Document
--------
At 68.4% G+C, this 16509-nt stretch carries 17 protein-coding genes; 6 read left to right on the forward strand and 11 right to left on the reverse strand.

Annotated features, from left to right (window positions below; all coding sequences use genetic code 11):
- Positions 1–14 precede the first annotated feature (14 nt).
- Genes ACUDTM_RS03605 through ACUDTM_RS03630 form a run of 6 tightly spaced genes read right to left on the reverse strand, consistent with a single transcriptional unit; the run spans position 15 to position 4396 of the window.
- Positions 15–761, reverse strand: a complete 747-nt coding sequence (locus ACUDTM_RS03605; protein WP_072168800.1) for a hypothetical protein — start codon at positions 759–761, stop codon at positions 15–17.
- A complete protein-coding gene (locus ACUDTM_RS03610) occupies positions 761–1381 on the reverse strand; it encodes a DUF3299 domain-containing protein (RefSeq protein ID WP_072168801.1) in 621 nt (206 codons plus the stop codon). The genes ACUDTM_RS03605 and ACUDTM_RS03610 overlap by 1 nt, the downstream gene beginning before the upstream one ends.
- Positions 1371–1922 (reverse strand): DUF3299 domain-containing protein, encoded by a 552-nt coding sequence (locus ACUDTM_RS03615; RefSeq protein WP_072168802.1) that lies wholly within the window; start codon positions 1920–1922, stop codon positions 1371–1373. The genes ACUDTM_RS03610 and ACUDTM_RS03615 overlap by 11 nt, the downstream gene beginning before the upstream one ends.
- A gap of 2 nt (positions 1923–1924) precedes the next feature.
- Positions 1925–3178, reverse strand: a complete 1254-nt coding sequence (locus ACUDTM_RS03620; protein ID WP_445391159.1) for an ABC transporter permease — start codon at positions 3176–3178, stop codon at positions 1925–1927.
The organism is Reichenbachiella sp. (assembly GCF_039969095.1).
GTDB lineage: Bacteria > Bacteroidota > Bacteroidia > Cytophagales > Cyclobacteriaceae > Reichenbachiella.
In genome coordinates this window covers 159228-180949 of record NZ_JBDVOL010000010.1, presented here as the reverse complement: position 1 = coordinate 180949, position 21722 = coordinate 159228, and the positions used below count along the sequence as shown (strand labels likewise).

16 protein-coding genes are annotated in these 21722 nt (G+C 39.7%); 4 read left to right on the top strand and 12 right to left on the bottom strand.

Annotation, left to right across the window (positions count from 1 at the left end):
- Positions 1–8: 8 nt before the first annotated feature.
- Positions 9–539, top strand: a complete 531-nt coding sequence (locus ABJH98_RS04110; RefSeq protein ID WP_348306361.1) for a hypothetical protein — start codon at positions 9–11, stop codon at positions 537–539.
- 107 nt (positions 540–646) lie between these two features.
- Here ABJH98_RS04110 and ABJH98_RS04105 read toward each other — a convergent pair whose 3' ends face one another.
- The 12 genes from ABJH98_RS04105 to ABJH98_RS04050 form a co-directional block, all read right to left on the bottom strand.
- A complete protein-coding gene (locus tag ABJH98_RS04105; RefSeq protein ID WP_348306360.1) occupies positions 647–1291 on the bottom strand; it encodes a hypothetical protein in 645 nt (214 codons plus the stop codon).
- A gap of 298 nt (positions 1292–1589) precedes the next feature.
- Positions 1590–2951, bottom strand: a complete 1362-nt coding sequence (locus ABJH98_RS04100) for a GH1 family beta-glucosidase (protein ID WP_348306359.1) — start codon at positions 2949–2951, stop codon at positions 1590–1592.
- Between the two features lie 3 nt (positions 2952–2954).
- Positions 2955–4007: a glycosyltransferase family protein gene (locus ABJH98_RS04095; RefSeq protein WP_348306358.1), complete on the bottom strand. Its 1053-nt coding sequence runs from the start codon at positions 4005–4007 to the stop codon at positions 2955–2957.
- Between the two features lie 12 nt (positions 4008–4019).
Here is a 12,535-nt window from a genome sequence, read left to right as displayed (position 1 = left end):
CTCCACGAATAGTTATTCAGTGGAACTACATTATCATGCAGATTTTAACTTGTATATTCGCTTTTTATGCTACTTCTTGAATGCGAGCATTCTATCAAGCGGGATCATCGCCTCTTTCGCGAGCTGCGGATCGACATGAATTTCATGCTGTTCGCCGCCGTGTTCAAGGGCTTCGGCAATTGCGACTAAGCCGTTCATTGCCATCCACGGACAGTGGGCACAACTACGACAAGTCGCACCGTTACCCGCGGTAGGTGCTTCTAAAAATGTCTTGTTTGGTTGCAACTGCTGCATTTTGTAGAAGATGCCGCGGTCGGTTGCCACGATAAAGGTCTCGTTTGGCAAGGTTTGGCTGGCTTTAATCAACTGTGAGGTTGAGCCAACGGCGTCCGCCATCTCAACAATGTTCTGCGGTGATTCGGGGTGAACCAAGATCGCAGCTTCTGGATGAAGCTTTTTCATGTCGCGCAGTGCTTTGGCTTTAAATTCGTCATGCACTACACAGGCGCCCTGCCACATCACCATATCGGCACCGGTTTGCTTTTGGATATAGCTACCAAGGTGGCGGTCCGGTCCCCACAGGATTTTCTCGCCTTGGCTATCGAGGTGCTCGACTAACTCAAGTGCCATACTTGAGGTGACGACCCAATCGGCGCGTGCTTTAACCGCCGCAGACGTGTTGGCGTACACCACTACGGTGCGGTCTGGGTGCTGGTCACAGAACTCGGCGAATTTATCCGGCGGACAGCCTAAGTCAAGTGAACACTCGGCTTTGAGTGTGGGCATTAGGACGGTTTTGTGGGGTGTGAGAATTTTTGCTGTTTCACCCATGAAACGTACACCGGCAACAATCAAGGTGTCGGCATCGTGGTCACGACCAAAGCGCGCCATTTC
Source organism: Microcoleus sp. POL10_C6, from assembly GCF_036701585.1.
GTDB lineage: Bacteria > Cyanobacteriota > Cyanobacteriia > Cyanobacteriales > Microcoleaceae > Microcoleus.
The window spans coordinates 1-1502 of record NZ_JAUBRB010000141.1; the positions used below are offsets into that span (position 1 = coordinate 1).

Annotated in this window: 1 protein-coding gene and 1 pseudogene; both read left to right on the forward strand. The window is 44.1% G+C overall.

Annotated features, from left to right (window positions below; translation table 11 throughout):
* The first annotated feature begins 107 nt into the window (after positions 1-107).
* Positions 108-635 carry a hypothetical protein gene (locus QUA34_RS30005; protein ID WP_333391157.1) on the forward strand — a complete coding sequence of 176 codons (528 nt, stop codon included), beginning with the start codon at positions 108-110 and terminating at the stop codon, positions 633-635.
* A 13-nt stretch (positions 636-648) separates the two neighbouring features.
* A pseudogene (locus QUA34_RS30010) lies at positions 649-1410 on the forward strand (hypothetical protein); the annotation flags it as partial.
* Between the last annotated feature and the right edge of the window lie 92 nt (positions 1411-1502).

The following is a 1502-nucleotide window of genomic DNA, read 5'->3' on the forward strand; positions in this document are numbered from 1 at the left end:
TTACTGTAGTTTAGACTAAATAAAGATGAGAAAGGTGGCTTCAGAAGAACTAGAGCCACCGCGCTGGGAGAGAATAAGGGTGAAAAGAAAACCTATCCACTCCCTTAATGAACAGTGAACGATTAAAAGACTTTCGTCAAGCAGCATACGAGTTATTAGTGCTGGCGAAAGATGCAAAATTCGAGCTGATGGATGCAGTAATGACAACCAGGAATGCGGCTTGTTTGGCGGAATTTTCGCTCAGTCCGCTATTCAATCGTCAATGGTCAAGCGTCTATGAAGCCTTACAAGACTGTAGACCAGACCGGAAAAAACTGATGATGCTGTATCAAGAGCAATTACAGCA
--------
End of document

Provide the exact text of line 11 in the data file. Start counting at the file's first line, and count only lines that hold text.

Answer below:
GTDB lineage: Bacteria > Bacteroidota > Bacteroidia > Cytophagales > Cyclobacteriaceae > Reichenbachiella.